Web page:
But when finally - after many, many frustrating attempts - we succeded to maneuver our high definition cameras with a remotely operated underwater-robot downunder the ice (MARSHALL 1988), we looked into a system of caves and crevices, buzzing with krill (fig.4). and many were eagerly fiddling with the ice: scraping and raking with the tips of their filter-legs they tempered in rhythmic motions with the crystals.
Fig. 4. Krill under the ice (partial image, click into image or go to even higher resolutions). Many animals move around between the crevices and crystals, some working on the ice, harvesting diatoms. A SLR -single lens reflective - camera was maneuvered remotely by our underwater robot (remotely controlled vehicle, ROV) into the pack-ice. From onboard the research vessel the operator can view directly through the viewfinder of the photocamera via a VIDEO chip, optionally via a high power light amplifier, to follow the scenery. With joy-sticks the propellers of the ROV are controlled. On interesting events the high resolution photo-camera is triggered. By synchronously recording the video signal we later can analyze motion.
Now the function of several strange constructed rows of setae of the filtering basket at the very distant limbs of the filter legs (fig. 5) became sense: with these combs the krill is harvesting microalgae and microorganisms off the ice, like a lawn mower. The lower few centimeters of the ice we found high food concentrations (see article of SPINDLER), while the water just a foot below is nearly void of food during winter. Laboratory experiments later with artificial "ice-lawn" we grew on glassplates discovered an astonishing, unknown feeding capacity of krill: a "lawn" of a foot square is grazed down in a systematic pattern within 10 minutes.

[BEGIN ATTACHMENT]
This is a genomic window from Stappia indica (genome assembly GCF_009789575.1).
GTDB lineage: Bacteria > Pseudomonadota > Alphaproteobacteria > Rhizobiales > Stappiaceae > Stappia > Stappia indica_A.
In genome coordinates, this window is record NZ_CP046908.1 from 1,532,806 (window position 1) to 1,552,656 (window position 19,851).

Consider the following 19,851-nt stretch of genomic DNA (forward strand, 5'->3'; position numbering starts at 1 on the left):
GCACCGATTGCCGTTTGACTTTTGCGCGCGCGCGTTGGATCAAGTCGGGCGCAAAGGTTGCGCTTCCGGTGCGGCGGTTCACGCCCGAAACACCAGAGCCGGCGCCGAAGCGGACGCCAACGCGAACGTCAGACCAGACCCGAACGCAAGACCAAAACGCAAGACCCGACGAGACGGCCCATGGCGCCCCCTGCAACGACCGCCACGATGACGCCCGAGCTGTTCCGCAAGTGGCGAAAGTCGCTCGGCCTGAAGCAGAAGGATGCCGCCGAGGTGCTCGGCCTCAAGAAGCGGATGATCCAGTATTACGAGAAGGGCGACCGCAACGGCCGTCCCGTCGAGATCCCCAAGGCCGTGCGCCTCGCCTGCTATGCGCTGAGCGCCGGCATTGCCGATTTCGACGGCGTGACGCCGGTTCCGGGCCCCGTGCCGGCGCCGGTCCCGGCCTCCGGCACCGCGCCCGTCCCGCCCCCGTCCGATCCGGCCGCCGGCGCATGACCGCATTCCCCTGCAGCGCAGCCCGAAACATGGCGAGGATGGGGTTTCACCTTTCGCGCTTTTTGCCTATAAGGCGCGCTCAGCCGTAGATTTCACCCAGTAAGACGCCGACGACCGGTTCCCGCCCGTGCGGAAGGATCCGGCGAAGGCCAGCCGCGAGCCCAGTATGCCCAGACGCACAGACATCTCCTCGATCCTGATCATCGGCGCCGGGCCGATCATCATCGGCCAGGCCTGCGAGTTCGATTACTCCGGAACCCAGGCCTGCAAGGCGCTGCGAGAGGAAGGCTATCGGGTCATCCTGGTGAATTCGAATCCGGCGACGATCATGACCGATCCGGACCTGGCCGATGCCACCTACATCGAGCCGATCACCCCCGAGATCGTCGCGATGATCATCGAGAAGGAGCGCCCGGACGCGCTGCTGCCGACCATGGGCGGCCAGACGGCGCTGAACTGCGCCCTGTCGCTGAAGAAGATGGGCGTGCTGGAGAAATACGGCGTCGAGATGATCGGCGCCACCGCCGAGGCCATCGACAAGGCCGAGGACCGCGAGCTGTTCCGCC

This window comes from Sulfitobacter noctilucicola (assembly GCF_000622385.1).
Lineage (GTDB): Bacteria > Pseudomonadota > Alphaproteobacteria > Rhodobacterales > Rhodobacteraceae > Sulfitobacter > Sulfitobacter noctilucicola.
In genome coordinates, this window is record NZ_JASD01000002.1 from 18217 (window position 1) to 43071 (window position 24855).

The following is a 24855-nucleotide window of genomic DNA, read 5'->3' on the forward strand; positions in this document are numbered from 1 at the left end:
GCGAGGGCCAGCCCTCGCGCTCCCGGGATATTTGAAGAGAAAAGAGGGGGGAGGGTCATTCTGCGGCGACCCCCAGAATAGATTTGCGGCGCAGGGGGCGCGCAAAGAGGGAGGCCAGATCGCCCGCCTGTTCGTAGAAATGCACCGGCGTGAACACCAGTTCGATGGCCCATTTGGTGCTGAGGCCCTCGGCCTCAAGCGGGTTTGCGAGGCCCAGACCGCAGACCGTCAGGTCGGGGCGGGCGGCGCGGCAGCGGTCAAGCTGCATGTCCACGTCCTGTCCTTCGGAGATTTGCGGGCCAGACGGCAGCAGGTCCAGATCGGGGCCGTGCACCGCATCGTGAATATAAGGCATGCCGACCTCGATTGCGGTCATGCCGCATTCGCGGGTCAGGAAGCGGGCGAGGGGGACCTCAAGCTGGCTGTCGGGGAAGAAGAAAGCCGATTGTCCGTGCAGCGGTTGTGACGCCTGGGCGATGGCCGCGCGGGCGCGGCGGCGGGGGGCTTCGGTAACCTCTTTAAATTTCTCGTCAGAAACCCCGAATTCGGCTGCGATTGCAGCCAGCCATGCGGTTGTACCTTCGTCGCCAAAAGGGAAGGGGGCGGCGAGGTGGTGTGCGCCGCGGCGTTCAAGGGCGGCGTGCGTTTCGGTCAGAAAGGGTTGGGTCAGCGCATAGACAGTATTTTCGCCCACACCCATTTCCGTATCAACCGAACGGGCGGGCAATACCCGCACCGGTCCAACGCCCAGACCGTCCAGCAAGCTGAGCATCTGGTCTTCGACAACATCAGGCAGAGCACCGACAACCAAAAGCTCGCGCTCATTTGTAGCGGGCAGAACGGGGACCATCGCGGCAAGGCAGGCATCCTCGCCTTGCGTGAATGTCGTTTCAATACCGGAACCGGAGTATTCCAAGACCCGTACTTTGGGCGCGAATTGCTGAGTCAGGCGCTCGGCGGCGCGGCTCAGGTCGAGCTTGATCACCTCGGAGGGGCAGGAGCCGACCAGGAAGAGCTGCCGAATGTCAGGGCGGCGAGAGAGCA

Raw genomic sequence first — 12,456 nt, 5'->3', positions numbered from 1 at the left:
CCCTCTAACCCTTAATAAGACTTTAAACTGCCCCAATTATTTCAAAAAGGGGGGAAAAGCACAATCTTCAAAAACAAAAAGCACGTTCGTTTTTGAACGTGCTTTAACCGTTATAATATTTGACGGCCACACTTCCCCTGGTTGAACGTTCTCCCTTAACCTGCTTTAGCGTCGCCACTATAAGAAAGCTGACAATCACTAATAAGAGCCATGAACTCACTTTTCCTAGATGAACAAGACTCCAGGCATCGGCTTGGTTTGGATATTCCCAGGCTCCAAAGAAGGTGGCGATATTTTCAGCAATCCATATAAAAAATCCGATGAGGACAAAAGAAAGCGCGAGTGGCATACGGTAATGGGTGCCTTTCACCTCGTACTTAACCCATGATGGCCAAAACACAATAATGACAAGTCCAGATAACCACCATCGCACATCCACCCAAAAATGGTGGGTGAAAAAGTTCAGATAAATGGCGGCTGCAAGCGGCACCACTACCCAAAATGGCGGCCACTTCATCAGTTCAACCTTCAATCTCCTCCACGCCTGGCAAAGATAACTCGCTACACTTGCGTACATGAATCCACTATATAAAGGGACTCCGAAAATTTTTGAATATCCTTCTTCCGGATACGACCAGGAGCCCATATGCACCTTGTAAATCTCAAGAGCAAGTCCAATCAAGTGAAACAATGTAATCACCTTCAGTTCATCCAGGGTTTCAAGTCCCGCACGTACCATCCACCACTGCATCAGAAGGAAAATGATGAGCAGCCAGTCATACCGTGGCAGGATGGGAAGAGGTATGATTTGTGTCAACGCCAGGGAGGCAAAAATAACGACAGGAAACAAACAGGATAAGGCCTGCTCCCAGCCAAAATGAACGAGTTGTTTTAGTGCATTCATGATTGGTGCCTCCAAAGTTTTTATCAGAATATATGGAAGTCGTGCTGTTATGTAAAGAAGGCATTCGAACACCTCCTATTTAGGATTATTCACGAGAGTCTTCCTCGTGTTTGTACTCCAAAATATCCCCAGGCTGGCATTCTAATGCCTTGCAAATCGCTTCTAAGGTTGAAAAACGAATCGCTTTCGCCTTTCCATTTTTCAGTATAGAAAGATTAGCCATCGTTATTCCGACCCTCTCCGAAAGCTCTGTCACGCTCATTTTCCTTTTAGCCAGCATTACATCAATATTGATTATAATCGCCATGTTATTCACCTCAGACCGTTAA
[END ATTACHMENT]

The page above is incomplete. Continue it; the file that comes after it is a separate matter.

Fig. 5. Head of krill imaged on high definition film (click in the image to go to higher resolutions or on the eye etc. to investigate deeper). Shown about one quarter of an animal with a total length of 58 mm. In the lower right (at 5 o'clock) on two end limbs of the filtering legs two rows of rake setae are visible, because the illumination angle was adjusted to an angle, at which this micro-grid reflects the light. Remarkable are the large, black compound eyes, carried on a stalk, granting high positioning capabilities and free rotation of 360 degrees. Directly below the eye is one of the ten light-organs visible (red spot on the stalk), capable of emitting a yellow-greenish luminance. In the lower part the filtering basket (in a closed status) is visible, formed by the 6 thoracopods as mainframes, carrying again rows of setae to form a micro-net. The body of the animal is transparent, with the "gastric mill" (behind the eye) and at the left side the hepatopancreas ("gut") shining through. In the gastric mill the diatom shells are crushed and the digestible components moved into the hepatopancreas. The characteristic red appearance krill derives from pigments, contained in star-shaped, contractile chromatophores. This animal was imaged - alive - in our newly developed micro-aquarium onboard the research vessel, with ultra short XENON illumination - a newly developed software package optimized the raytracing for best resolution and depth of focus.
These observations triggered the installation of a new school for "Eislückenfauna" in the following years, covered in this book on a special section (see article SPINDLER)
During the "summer" krill is -in spite of its very low body temperature- a surprisingly mobile, busy and alert animal. Much energy is burned for pumping plankton through the filtering basket, for fueling strong swimming legs scanning vast seas for ever new plankton clouds, and for the continuous struggle against everthreatening stalling. Disturbances trigger astounding escape capacities.